When the occupational therapist handed each of us a three-inch plastic brush, my co-teacher and I looked skeptically at one another.
I was pretty sure we were both thinking of certain male students in our classroom who possessed a force with no limits. In a fit of rage, they could destroy the classroom with one hand while putting a classmate in a headlock with the other.
And these boys, who made pro wrestlers look like amateurs, were going to be calmed by a measly brush?
I just couldn’t see it.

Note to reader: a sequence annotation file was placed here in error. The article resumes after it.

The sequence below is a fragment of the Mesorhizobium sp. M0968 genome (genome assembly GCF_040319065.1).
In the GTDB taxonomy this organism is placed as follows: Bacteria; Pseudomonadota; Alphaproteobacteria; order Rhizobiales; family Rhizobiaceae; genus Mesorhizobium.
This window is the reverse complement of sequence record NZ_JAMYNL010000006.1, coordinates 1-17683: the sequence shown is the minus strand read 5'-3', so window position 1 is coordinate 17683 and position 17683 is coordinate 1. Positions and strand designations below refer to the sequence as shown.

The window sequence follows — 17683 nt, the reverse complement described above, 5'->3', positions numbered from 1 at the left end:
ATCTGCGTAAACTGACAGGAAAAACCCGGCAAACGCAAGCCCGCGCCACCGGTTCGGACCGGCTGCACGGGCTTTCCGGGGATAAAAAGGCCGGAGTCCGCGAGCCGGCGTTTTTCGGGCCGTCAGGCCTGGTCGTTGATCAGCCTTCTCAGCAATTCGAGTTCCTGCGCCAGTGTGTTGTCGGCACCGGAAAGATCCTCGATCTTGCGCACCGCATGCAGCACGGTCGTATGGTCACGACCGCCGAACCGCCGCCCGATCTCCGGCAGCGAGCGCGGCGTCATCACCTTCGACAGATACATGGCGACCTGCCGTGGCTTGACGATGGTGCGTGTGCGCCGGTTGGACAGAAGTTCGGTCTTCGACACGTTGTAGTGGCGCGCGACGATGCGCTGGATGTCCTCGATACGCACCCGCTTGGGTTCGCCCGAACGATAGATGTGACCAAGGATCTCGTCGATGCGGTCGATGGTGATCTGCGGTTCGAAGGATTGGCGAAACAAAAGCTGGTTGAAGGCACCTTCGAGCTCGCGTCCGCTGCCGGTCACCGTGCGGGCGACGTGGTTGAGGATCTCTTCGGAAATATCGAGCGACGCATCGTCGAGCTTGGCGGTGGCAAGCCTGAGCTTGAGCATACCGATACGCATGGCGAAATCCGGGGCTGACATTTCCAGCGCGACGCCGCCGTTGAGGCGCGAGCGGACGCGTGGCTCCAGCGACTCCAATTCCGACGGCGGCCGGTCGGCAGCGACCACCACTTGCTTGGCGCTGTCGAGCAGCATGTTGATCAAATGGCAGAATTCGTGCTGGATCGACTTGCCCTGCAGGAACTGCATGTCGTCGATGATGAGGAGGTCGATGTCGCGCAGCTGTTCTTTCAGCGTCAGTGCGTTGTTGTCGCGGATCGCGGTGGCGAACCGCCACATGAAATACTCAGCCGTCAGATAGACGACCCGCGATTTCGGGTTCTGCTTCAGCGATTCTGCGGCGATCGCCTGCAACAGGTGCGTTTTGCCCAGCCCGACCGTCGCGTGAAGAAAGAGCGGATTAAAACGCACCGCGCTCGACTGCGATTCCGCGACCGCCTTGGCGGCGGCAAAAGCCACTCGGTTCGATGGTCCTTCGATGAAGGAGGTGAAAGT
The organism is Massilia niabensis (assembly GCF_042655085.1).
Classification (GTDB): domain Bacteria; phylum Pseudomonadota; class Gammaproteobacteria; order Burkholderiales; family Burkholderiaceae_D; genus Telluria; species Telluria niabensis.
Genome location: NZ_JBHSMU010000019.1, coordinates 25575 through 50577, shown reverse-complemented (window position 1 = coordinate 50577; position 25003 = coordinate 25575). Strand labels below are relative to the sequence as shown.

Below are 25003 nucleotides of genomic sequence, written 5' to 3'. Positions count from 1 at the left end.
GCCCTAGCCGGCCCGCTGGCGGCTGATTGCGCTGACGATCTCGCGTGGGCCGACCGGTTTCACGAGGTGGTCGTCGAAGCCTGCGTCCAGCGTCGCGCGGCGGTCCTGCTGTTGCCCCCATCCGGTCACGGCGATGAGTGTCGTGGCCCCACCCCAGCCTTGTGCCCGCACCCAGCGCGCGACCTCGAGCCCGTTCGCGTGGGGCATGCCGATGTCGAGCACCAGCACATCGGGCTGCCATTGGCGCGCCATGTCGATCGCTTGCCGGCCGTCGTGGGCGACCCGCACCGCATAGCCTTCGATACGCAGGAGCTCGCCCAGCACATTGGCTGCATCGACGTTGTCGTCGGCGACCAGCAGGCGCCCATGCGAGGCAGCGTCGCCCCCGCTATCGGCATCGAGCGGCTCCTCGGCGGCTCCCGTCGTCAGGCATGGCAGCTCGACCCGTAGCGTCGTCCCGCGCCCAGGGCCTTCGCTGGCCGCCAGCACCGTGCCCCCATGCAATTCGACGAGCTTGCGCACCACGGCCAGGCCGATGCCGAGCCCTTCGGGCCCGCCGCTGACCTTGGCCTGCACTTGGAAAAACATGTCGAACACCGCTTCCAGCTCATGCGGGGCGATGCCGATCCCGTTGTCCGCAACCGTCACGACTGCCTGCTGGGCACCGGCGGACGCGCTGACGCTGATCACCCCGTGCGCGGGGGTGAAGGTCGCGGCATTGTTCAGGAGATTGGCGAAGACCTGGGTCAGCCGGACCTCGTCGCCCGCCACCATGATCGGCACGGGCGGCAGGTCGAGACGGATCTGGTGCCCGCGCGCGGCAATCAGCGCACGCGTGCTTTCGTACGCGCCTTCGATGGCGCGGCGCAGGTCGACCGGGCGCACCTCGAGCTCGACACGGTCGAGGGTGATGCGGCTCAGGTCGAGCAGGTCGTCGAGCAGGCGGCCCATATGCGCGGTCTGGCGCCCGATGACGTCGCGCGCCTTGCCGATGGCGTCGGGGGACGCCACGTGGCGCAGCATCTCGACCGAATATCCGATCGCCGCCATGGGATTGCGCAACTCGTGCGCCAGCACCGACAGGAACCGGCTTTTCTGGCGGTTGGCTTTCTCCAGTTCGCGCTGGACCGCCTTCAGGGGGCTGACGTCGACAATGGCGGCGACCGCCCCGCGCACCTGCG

But when you’re desperate, you begin to look for hope in unusual forms. Not only had the first three weeks of school been challenging; they had been soul-crushing. We quickly understood why the twelve particular students in our class had exhausted all other special education resources in the district. And unfortunately, if they could not make progress in our specialized program, they’d be forced to attend an alternative school.
That’s where the little plastic brush came in.